Violas Eaten by Slugs and Snails | How to Stop Them Attacking

Viola flowers and leaves can be attacked by slugs and snails in the fall and spring. Slugs are common in gardens in the spring when the air is humid and the soil is moist. Prevent slugs and snails from attacking your flowers by growing them in a pot, in a bright sunny area or using a natural slug trap like beer or old wood.

Slugs love living in my soil, particularly in the shaded areas of my garden and rapidly attack violas in these areas overnight. This article will explore all you need to know about slugs and snails and how to stop them from attacking your violas.

Slugs and snails will leave a shiny trail after they have eaten the viola flowers.

Slugs and snails attack at violas at night

Slugs and snails are sneaky and will venture out in the cover of darkness and devour your plants. They can eat herbs, vegetables but love the soft delicious flowers of the viola plant. Viola grow flowers that are edible for humans but also a tasty treat for a passing slug or snail.

Slugs can hide out in the mulch near your plants.

Slugs can live in the mulch and soil and will feed on the decaying matter on the ground including leaves. They do however have a preference for tasty new plants with soft stems or flowers like the viola.

How to know your violas are being attacked by snails or slugs

You can tell that your viola has been eaten by a slug or snail by the shiny trail left on the leaves and stems. The mucous leftover as the slug or snail travels across your plant will dry and turn shiny showing their path of destruction.

Slugs and snails will eat leaves and flowers from the edges down. Sometimes they will eat the whole flower, other times they will take a nibble on the ends and then head off to take another bite from another perfectly good flower.

One of my viola plants growing in the shade has almost all of its flowers eaten each night by slugs and snails. All that is left is the stem of the flower and the tiny edges of the petals.

There are some ways to get rid of slugs and snails natural in your garden and prevent them from attacking your viola plants in the first place.

How to get rid of snails and slugs on violas naturally

Here are my tips for preventing slug and snail attack on your violas and getting rid of them once they have arrived.

Plant in direct sun

I have found that the viola plants that get the most sun grow tall and are less likely to be attacked by slugs. The soil around the plant stays drier and the plant seems to outgrow any slug and snail attack.

The easiest way to prevent slug and snail attack is to plant violas in a raised garden or pot out of the way in a sunny area.

Plant in pots

Pots are a great way to keep viola flowers out of the way of slugs and snails. They are more likely to attack plants that are easy to reach from the ground soil or mulch. Rather than scale a large pot, snails and slugs will attack violas closer to the ground. Raise them up and help them escape the chew of the snails.

Check out this quick video for some easy ways to control slugs and snails naturally.

Use dishes of beer

Dishes of beer laid in your garden before night actually are a great way to capture slugs and snails. This old method actually works so go out and grab some cheap beer and fill a shallow dish or saucer and place it near the plant that is being attacked.

The slugs and snails will be attracted to the dish of beer and will end up dying in the saucer. Get rid of them in the morning and refresh the beer the next night. Repeat this for a few days until the population of slugs and snails living near your violas have been reduced.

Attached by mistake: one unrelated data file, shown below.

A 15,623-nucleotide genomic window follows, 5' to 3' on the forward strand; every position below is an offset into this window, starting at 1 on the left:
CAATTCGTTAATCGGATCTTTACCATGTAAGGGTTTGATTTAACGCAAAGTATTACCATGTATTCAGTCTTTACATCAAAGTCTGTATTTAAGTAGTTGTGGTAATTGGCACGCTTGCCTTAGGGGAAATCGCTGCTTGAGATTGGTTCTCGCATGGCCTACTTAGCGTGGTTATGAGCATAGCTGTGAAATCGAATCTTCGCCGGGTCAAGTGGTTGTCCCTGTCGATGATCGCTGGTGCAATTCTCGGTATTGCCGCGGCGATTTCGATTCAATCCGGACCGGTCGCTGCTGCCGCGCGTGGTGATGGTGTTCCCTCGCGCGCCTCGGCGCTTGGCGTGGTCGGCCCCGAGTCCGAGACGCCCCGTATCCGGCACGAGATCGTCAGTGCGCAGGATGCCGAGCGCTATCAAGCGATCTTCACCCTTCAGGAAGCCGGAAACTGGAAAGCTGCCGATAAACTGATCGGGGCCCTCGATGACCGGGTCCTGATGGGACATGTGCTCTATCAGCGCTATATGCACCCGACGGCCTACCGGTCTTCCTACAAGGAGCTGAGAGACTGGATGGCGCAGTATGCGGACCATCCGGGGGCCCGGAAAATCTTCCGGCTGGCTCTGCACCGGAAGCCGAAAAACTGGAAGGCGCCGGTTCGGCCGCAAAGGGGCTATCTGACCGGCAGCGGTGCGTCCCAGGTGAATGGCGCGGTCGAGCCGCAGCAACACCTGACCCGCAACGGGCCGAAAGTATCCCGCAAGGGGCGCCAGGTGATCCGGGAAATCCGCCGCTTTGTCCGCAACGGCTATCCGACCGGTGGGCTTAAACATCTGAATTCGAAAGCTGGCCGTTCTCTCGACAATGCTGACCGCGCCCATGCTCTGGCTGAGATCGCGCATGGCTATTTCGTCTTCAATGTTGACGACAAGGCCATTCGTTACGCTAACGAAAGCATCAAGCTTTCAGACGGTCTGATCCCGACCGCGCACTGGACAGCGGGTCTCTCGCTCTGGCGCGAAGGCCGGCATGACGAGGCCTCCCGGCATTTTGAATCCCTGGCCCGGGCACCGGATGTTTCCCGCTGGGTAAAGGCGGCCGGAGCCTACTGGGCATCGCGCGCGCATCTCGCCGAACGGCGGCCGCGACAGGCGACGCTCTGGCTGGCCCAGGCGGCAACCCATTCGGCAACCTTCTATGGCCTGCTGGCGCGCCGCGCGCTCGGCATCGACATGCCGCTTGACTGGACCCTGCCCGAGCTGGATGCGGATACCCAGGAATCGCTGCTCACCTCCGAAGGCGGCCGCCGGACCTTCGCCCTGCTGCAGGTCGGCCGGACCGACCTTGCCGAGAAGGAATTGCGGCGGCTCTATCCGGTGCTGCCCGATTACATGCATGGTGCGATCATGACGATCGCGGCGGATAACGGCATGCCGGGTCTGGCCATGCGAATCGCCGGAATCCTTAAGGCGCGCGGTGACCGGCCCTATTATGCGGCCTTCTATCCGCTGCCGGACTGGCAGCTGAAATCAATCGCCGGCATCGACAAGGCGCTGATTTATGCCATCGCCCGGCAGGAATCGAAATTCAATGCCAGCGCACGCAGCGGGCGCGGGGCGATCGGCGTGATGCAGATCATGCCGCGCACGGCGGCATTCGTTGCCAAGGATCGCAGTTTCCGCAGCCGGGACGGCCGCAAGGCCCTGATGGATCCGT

When you look through the mulch you can often see slugs and snails hiding out.

Place a piece of wood on the ground

Slugs will find a hiding spot underneath a piece of old wood or brick. To find the slugs in your yard, place an old piece of wood on the ground. Check underneath the wood in the morning to see if the slugs or snails have hidden underneath.

They can then be picked off and moved out of your garden to save your violas. Always wear garden gloves when digging through the soil in case there are other bugs that bite.

Never touch snails or slugs with your hands without gloves.

Slugs will hide in debris and mulch near your violas during the day and come out at night.

Pick them off

With gloved hands you can venture out at night with a flashlight and pick off any visiting snails or slugs from your violas. Get up early in the morning to see if you can catch them before they head back to their hiding places in the soil.

Checking your plants early in the morning can reveal all sorts of bugs that could attack them. These tiny grasshoppers are also feasting on my violas.

Fertilize your violas

To help your violas recover from an attack by slugs or snails firstly deadhead any damaged flowers and trim off chewed leaves. Then water your violas with a liquid nitrogen fertilizer or throw on a handful of pelleted chicken manure.

Severe slug attack can set back your viola growth but to offset this, give it a fertilizer boost to help it recover. You can try planting society garlic near your violas to deter snails and slugs too.

Have interplanted society garlic with violas on one side of my garden and these have not been attacked by slugs and snails. I’m not sure if this is a coincidence, but society garlic does have a strong garlic smell so it could be the reason.

Violas eaten by slugs and snails | Summary

Violas are often attacked by slugs and snails in spring when the weather is warm, humid and there are plenty of places to hide. Slugs and snails can come out at night to eat your violas but you can prevent this problem by planting them in full sun, in a raised pot or setting snail traps made from beer.

Happy growing.